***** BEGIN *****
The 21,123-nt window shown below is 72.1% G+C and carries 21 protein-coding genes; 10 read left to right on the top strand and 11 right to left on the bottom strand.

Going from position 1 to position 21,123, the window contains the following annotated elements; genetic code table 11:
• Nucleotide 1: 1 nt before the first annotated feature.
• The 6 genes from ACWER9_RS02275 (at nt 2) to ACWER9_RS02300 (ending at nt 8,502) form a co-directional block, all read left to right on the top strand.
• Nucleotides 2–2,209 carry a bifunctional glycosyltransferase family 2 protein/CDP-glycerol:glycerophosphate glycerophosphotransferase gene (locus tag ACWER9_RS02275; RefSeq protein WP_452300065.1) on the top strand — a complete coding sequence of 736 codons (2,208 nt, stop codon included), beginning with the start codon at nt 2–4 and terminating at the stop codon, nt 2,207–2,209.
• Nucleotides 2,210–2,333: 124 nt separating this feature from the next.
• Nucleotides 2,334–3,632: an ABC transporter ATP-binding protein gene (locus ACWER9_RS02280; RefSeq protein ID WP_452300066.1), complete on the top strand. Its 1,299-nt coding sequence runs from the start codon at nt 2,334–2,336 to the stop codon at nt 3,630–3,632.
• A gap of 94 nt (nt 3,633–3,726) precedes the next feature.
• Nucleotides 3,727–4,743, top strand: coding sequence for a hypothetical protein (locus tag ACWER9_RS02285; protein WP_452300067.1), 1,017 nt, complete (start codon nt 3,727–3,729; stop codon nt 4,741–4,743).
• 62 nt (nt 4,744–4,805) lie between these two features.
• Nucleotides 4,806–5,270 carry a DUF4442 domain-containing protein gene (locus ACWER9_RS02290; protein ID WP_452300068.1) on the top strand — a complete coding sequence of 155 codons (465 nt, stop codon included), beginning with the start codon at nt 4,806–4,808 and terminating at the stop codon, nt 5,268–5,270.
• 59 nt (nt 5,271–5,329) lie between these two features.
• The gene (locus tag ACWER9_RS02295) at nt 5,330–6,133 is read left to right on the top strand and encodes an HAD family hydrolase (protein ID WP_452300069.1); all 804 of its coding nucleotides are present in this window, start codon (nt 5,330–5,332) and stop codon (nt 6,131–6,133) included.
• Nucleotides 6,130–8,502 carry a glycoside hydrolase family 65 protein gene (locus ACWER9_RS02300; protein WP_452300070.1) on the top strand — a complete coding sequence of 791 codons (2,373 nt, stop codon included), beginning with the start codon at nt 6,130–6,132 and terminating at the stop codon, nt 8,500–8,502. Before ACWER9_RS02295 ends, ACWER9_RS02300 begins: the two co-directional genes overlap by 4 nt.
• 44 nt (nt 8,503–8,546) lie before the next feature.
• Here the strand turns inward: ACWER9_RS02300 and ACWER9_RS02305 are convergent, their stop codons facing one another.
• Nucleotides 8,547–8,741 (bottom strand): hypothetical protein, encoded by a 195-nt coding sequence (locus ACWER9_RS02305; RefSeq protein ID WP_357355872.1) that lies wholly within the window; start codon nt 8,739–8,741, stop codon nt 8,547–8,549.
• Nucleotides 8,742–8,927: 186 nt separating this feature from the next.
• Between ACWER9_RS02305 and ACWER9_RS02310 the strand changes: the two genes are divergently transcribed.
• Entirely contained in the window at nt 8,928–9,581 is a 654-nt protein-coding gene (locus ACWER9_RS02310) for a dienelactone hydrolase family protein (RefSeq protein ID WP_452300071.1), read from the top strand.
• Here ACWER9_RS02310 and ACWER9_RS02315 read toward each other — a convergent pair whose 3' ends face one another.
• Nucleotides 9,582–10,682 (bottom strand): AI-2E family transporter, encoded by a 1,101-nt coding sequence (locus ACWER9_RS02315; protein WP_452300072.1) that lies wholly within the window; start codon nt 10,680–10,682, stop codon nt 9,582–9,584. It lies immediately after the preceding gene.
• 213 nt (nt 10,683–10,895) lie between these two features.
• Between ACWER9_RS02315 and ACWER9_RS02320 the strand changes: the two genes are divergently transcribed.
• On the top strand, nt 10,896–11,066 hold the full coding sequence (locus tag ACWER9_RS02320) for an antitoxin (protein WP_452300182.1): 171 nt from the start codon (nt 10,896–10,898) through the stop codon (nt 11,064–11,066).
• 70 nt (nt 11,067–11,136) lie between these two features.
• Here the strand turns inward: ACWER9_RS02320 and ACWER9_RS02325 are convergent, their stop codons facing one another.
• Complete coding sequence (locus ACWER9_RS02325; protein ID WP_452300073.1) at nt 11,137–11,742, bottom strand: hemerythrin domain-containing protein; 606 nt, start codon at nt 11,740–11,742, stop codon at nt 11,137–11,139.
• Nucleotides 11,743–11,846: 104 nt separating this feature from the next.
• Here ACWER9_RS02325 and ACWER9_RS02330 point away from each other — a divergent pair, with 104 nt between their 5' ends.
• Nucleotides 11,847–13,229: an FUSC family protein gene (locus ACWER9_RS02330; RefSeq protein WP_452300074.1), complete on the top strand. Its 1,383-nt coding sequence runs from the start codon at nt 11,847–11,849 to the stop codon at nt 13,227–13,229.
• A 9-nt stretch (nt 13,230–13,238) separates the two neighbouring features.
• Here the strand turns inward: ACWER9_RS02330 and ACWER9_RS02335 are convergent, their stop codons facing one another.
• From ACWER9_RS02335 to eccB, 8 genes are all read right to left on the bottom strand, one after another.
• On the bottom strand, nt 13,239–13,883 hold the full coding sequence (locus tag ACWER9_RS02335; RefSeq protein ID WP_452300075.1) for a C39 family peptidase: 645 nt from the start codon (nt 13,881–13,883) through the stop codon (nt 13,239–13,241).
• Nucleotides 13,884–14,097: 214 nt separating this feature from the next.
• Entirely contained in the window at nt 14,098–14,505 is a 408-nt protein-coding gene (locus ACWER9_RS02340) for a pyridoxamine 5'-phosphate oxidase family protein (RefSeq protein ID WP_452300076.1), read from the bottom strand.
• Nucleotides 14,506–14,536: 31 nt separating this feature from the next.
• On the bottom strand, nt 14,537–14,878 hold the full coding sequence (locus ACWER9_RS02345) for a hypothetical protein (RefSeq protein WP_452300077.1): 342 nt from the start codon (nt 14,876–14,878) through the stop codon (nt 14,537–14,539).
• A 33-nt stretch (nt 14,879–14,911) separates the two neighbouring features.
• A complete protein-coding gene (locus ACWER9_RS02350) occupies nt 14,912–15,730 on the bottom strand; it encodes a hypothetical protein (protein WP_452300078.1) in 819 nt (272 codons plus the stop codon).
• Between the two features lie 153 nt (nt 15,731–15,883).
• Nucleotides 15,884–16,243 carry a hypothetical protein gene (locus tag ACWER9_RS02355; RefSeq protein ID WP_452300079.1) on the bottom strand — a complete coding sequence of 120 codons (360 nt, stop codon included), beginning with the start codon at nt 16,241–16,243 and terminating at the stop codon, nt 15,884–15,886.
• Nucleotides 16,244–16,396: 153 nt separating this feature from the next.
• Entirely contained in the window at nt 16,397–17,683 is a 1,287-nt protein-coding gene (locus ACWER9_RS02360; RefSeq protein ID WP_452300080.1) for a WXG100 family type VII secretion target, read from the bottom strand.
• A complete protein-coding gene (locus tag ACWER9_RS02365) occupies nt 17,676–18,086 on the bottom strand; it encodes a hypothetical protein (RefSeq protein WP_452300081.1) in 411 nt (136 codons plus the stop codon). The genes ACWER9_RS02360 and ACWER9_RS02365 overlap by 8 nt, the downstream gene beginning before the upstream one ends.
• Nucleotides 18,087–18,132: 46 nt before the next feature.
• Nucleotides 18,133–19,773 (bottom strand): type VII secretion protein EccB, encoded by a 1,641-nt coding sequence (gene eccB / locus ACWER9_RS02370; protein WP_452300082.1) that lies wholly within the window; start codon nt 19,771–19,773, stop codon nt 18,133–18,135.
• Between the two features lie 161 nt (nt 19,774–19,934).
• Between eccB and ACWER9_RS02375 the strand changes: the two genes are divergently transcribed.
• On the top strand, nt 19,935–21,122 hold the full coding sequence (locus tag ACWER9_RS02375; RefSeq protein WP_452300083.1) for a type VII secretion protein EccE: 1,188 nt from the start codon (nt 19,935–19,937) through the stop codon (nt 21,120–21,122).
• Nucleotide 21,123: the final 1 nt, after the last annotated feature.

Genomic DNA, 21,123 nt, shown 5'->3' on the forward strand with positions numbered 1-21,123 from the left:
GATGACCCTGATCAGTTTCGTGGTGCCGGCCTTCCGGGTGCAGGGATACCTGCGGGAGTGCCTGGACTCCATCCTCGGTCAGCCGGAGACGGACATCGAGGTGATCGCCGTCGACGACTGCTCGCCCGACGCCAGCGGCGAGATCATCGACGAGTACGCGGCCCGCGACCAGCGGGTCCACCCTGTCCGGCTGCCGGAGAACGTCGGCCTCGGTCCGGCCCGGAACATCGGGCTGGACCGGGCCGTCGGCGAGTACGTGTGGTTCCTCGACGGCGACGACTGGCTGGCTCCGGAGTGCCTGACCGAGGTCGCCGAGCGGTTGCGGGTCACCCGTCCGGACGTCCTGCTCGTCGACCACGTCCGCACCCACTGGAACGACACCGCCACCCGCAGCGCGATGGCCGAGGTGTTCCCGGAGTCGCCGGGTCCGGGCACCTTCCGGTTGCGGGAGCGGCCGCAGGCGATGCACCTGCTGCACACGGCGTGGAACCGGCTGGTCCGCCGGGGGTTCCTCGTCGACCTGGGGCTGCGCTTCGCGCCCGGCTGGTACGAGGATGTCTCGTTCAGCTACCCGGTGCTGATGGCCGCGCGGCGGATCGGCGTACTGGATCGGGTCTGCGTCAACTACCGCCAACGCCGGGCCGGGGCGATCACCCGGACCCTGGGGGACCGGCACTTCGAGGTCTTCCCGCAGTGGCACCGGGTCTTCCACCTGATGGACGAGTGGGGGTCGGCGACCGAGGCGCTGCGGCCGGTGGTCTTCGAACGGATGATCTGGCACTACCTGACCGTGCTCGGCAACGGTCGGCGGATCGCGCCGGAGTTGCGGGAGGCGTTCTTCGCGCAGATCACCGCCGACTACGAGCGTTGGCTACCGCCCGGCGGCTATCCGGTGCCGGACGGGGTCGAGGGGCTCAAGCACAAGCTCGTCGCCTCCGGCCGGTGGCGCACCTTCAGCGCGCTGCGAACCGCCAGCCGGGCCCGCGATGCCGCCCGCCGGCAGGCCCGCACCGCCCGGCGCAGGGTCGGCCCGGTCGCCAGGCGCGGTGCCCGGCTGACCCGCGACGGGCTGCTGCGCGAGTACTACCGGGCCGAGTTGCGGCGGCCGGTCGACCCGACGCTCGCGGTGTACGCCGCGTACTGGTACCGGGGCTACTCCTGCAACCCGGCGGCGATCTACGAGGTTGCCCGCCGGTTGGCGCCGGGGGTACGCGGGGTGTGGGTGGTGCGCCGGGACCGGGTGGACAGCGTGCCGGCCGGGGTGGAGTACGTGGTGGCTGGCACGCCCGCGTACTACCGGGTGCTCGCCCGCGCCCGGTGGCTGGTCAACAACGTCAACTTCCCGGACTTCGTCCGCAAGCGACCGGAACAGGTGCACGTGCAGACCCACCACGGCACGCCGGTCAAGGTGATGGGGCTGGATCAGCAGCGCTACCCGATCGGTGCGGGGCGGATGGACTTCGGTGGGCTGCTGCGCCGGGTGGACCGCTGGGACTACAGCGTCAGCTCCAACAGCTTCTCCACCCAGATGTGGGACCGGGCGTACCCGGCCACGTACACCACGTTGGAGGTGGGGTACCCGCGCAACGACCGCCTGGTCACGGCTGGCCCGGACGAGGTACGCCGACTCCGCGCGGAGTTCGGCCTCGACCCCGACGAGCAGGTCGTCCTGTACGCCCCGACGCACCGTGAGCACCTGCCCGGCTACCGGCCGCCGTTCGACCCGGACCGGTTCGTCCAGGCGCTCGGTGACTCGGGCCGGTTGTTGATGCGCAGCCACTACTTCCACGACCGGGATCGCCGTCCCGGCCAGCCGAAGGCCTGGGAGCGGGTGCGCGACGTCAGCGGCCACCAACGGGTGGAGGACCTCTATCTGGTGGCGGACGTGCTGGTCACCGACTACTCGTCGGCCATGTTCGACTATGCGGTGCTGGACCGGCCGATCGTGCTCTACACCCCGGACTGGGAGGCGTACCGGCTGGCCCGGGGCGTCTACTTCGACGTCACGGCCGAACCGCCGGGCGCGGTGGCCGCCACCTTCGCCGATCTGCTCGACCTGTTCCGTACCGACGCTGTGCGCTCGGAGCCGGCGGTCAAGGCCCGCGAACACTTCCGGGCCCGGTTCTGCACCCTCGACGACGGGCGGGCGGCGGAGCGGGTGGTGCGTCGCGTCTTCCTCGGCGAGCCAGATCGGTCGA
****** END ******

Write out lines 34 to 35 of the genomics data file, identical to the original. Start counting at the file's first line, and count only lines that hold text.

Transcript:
• From ACWER9_RS02335 to eccB, 8 genes are all read right to left on the bottom strand, one after another.
• On the bottom strand, nt 13,239–13,883 hold the full coding sequence (locus tag ACWER9_RS02335; RefSeq protein ID WP_452300075.1) for a C39 family peptidase: 645 nt from the start codon (nt 13,881–13,883) through the stop codon (nt 13,239–13,241).